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Re: [mythsoc] Digest Number 745, Message 5

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  • Trudy Shaw
    Joe--I definitely agree with you on books & short stories. The quote from Michael Medved was about two great themes in *Hollywood movies*, though, and I d
    Message 1 of 2 , Nov 22, 2001
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      Joe--I definitely agree with you on books & short stories. The quote from Michael Medved was about "two great themes in *Hollywood movies*," though, and I'd say that genre hasn't produced a flood of "follow your brain" films. Maybe the Maltese Falcon (Gees--sounds like all I do is watch Humphrey Bogart movies!), some of Hitchcock's, and a few others. And I'll admit that in my post I _was_ trying to be a bit sarcastic about Hollywood.

      Juliet--Well, maybe not, but I did cry when Jeremy Brett died. His portrayal was so close to Conan Doyle's character that I don't think it will ever be matched. Sherlock Holmes still lives in print (and in the minds of Baker Street Irregulars, where he will always be keeping bees in Sussex), but on the screen I don't think I'll ever see him again--just people pretending to be him. And that's a sad loss.

      [Will be offline until Monday, November 26]

      ----- Original Message -----
      From: jchristopher@...
      To: mythsoc@yahoogroups.com
      Sent: Wednesday, November 21, 2001 10:02 AM
      Subject: Re: [mythsoc] Digest Number 745, Message 5

      >Message: 5
      > Date: Tue, 20 Nov 2001 11:59:33 -0600
      > From: Juliet Blosser <juliet@...>
      >Subject: Re: Heart vs. duty (was Another Tolkien article)
      >> I suppose "follow your brain" wouldn't make for many exciting movies.
      And the suspense/horror genre would disappear if "follow your common sense"
      prevailed. Calling the police makes the story too short. :)
      >Detective/whodunnit stories seem like "follow your brain" stories to me,
      >and I've found many of them exciting; however, they aren't usually
      >emotionally moving. I'm a big fan of Sherlock Holmes, but he's never
      >made me cry.
      Back in the 1930s, there were many puzzle-plotted mysteries which (at their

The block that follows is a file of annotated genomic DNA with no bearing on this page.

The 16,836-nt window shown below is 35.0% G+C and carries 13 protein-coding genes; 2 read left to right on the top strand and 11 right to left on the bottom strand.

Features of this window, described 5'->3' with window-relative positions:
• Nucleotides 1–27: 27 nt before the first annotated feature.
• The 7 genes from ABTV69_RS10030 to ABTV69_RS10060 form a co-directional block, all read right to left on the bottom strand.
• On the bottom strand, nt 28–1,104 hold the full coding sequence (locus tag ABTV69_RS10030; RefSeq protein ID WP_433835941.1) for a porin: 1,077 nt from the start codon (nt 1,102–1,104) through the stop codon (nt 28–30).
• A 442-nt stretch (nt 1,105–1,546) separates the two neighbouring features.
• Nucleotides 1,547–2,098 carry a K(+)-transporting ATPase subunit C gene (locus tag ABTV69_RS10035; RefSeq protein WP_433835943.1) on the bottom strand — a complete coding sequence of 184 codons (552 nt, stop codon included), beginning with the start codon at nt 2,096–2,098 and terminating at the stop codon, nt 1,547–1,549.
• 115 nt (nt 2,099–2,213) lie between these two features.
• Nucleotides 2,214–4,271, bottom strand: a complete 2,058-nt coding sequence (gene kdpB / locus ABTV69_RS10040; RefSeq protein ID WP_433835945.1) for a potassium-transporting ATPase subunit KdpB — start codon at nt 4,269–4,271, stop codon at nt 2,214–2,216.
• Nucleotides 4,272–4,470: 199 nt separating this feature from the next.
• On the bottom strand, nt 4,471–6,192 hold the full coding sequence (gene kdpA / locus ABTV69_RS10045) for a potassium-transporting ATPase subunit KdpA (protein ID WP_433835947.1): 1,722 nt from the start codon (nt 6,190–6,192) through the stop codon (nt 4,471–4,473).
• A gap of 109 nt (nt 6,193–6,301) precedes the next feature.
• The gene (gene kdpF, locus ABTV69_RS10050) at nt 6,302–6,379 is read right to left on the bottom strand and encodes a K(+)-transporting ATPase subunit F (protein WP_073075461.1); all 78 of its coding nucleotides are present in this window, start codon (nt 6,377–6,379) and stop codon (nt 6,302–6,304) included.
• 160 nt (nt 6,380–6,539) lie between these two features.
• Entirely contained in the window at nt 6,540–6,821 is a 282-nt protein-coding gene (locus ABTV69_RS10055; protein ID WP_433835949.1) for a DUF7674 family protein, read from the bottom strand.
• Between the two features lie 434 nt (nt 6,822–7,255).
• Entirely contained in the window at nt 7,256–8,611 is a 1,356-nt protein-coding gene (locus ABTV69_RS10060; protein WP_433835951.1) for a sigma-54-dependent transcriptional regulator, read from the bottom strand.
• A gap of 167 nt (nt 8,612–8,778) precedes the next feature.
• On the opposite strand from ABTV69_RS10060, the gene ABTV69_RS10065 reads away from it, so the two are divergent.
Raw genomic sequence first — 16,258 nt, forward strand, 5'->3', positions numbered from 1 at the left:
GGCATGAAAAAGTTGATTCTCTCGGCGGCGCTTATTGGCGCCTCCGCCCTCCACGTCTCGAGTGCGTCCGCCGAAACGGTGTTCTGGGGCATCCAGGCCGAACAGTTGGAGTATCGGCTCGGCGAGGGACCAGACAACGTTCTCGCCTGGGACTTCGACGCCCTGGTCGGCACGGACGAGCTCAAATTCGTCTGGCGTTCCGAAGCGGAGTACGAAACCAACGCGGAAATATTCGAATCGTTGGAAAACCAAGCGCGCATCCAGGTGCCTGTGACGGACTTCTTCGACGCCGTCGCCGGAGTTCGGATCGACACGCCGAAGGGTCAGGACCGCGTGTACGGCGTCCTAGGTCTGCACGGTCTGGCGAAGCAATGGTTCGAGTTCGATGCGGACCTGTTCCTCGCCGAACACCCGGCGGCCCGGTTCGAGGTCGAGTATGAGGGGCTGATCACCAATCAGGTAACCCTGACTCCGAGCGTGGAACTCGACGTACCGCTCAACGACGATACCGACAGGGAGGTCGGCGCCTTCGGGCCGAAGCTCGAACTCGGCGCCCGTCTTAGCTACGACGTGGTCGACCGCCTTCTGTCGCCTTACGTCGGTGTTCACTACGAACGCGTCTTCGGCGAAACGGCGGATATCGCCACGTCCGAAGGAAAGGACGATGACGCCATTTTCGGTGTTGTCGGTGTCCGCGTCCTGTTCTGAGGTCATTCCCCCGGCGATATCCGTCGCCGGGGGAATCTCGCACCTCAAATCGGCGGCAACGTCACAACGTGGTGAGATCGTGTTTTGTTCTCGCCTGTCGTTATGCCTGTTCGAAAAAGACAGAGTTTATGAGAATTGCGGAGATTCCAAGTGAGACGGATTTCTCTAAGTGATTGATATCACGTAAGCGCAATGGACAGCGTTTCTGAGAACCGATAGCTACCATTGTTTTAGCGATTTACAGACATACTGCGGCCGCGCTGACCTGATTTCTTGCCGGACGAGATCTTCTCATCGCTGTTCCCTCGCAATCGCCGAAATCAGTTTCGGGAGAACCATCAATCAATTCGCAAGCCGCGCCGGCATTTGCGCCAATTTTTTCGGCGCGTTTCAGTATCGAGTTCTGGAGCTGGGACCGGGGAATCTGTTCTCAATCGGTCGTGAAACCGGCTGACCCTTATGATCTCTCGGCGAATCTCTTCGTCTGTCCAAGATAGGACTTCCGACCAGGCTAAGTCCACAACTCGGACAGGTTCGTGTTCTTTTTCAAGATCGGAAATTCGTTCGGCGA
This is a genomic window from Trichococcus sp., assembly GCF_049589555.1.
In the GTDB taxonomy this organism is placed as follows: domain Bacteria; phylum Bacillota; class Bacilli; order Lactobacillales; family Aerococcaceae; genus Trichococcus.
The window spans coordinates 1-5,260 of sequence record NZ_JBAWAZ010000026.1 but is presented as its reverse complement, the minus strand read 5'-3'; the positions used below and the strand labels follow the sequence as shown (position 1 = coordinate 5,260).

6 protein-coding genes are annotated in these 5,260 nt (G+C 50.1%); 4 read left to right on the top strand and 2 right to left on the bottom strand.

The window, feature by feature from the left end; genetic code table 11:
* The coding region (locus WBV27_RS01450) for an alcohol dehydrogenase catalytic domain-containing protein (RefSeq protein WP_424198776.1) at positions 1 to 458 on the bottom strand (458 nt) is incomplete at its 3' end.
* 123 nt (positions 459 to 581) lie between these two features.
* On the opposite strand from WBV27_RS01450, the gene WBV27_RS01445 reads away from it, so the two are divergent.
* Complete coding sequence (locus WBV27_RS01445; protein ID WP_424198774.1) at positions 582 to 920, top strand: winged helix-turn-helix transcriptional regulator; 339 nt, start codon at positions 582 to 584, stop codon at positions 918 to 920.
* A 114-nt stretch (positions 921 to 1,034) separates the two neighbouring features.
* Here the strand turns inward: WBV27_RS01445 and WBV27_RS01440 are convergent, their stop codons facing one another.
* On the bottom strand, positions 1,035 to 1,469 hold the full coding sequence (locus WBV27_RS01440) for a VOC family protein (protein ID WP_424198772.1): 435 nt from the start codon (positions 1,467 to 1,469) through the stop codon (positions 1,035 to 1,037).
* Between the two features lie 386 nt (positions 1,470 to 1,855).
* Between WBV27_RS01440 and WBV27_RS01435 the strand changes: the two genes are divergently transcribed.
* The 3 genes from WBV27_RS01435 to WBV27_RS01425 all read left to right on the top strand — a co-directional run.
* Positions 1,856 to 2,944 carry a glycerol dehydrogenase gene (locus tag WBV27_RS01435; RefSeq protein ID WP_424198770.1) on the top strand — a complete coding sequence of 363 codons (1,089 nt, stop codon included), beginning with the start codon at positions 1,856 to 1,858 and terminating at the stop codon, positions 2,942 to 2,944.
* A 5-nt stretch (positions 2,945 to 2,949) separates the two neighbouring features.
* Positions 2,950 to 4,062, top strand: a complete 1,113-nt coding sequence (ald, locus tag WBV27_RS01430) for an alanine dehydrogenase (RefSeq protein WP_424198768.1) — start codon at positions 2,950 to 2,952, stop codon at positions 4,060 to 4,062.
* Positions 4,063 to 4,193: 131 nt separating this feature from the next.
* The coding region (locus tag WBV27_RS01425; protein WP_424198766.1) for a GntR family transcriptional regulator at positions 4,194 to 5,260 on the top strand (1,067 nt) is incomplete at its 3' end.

worst) were dull, flawed crossword-equivalents and which (at their best)
      used the puzzle framework to say something about psychology or sociology in
      the modern world. The Ellery Queen novels, which I grew up reading, are a
      good case in point. One of the cousins who wrote under that pseudonym
      (Frederic Dannay) said once that some of their books were fun-and-games
      (_There Was a Old Woman_ is a good example) and some were attempts at
      meaningful comments (_The Glass Village_, which appeared during the
      McCarthy era, is my favorite example). "Follow your brain" would be a good
      term for Queen (the detective) as well as figures like Hercule Poirot (with
      his praise of his "little grey cells"). My own position is that the purely
      puzzle-plotted mystery (without other concerns) works best in the short
      story form (John Dickson Carr is my example)--but obviously that is not the
      financially viable form for most writers. The modern non-supernatural
      Gothic-novel-for-[some]-women (that Anthony Boucher referred to as Gothica)
      is related to the mystery, but it has a Had-I-But-Known plot--it contrasts
      sharply with the "follow your brain" plot. I once read Victoria Holt's
      _The Shifting Sands_ at the suggestion of an aunt of mine, and I complained
      to my aunt later that the heroine never had a rational thought process in
      the whole book--she was much concerned with "feeling" the atmosphere of the
      region in which her sister had vanished. Maybe "follow your moods"?
      (Technically, I suppose it is a "follow your heart" plot.) Anyway, I liked
      the term "follow your brain". --Joe

      The Mythopoeic Society website http://www.mythsoc.org

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